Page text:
Mental health has affected many during COVID-19 but the TEC workforce, very much at the frontline of services, has been hard hit - but how prepared have we been in supporting our workforce through high-pressure shifts?
Chris Mullen, TSA workforce trainer who specialises in mental health and wellbeing training says how struck he is with the depth of the types of calls monitoring staff are receiving: “Imminent threat calls became and still are an everyday occurrence, whereas staff originally signed up to the job to deal mainly with practical problems.”
“What I’m finding is that many organisations offer some level of support to staff but it’s not going far enough to deal with the new reality on the ground. Those staff working the evening and night shifts when the calls tend to be more on the distress side, feel even less supported, especially if they’re working remotely,” he said.
Symptoms felt by staff dealing with such calls over a sustained period of time ranged from anxiety, sleeplessness, irritability and reduced ability and focus to deal with even standard calls.
Mullen suggests that organisations can put in place some basic processes such as ‘time out’ between distress calls, as well as group ‘hearing and listening’ sessions for staff to “off-load” what they’ve experienced on that day’s calls.
“It’s about balancing practical operational needs against emotional needs of the workforce – it’s essential that staff are given the tools to solve the emotional challenges they face as well as the practical.”
Paul Robinson, Emergency Response Manager for Magenta Living, recognised during the pandemic that organisations needed to do more in the context of mental health and wellbeing issues penetrating across industry: “Talking to my team, I could see that additional support was needed and additional training in dealing with higher volumes of distress calls, something that hadn’t been factored into their original training and experience before COVID-19.”
He reached out to TEC Services Association (TSA) training arm for TEC-specific training around mental wellbeing and was pleased with the delivery and impact of the training on his team. In just four sessions, Paul witnessed improvements in staff wellbeing and team cohesion. “It’s about communicating with your workforce that welfare is central to operations and that training and support is ongoing in terms of workforce development.”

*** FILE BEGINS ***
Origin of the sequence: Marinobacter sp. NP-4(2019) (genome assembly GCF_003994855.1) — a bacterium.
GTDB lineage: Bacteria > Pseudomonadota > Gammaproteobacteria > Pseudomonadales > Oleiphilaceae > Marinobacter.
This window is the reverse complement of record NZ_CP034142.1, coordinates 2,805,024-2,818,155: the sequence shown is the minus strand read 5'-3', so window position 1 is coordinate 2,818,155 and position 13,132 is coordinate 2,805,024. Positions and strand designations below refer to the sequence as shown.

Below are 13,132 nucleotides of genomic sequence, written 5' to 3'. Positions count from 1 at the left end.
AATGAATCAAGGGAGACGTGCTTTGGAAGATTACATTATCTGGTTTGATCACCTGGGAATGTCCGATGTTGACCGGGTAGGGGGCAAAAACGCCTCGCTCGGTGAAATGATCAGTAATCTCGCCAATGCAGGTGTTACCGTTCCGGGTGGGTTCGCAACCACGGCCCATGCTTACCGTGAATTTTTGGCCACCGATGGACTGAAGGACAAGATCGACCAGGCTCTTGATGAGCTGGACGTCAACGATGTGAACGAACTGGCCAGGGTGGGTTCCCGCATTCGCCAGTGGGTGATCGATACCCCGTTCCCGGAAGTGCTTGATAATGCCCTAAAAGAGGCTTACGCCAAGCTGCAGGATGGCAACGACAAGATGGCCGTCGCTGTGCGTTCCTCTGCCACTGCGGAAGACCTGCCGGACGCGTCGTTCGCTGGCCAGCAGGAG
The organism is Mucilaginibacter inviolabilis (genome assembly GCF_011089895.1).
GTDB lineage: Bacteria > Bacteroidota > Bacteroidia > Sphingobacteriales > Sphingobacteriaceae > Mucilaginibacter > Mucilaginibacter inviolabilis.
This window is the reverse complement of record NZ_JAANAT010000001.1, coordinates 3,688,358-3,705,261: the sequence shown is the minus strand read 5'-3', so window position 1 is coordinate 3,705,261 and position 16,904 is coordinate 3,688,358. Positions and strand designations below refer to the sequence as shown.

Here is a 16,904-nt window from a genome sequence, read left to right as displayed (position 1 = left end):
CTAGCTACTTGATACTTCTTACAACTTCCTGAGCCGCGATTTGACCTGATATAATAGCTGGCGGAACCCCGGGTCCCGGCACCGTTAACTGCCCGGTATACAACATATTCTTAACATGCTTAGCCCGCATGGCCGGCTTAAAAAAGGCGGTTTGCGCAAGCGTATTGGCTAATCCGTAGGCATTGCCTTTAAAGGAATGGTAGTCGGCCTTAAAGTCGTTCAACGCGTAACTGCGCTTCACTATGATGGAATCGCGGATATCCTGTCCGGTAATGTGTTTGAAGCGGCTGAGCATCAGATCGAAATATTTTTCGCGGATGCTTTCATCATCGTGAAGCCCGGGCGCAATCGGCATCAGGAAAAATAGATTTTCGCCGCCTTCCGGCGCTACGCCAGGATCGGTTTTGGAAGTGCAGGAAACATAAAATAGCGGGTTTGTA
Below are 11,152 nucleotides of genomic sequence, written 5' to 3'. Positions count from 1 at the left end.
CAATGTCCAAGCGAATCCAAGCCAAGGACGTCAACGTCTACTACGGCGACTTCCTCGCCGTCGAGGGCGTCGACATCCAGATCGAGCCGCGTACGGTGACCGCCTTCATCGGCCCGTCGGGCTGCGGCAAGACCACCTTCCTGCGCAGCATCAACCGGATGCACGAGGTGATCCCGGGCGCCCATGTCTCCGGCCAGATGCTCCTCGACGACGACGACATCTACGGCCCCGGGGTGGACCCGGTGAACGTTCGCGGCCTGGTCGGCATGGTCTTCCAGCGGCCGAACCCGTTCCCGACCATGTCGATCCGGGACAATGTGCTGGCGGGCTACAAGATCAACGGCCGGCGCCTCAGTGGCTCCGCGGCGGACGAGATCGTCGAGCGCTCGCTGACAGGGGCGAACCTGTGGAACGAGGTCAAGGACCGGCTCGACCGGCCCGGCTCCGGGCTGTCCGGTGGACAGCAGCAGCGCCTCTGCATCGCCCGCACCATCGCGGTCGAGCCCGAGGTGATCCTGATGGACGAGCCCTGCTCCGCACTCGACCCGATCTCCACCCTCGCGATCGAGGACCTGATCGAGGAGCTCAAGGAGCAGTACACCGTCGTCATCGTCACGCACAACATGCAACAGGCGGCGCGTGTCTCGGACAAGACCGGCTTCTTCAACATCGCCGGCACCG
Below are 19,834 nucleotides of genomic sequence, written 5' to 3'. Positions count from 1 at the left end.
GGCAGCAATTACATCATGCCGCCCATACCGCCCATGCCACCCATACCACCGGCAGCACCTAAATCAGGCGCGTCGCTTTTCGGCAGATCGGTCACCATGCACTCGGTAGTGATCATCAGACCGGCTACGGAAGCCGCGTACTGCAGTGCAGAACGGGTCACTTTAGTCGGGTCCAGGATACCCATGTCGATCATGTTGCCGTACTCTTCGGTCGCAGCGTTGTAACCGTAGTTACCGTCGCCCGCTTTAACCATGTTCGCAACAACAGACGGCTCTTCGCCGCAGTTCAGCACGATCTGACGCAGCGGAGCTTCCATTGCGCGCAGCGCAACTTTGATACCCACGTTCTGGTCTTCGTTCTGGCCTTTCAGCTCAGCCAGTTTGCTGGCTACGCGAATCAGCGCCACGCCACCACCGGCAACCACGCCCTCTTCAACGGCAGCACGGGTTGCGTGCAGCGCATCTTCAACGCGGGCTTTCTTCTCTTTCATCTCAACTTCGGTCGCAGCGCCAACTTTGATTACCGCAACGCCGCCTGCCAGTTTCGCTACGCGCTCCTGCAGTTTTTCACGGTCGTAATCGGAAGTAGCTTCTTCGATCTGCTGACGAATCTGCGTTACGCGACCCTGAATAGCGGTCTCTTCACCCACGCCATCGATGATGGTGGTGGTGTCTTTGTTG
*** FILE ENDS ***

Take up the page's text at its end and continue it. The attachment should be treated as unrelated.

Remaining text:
“It worked really well. TSA took the time to listen to us and developed the training around our specific needs and the outcomes were spot on. The call handling team were open with each other, they were able to share experiences and the feeling that ‘we’re all in this together’ and to re-emphasise the support we offer at Magenta Living.”
Magenta Living is committed to support the wellbeing of its people and understands the connection between having a healthy workforce and strong organisational performance, with a number of advanced people practices designed to strengthen and support that connection. Part of that support included the creation of a group of Mental Wellbeing First Aiders within the wider organisation; its task is to be there with a range of support services for those staff on the frontline of services such as 24/7 counselling and an on-call emergency manager. By offering this level of internal support to entire teams, there is the benefit of potentially slowing down churn in staff retention and easing recruitment, a problem currently impacting most emergency services.
Robinson continues: “By putting welfare at the forefront it’s helping to shift the mindset of staff that they should not be afraid to say when they’ve had a tough experience, that there will be no judgment made by senior management and that the organisation in fact will be there for them in that moment of need.”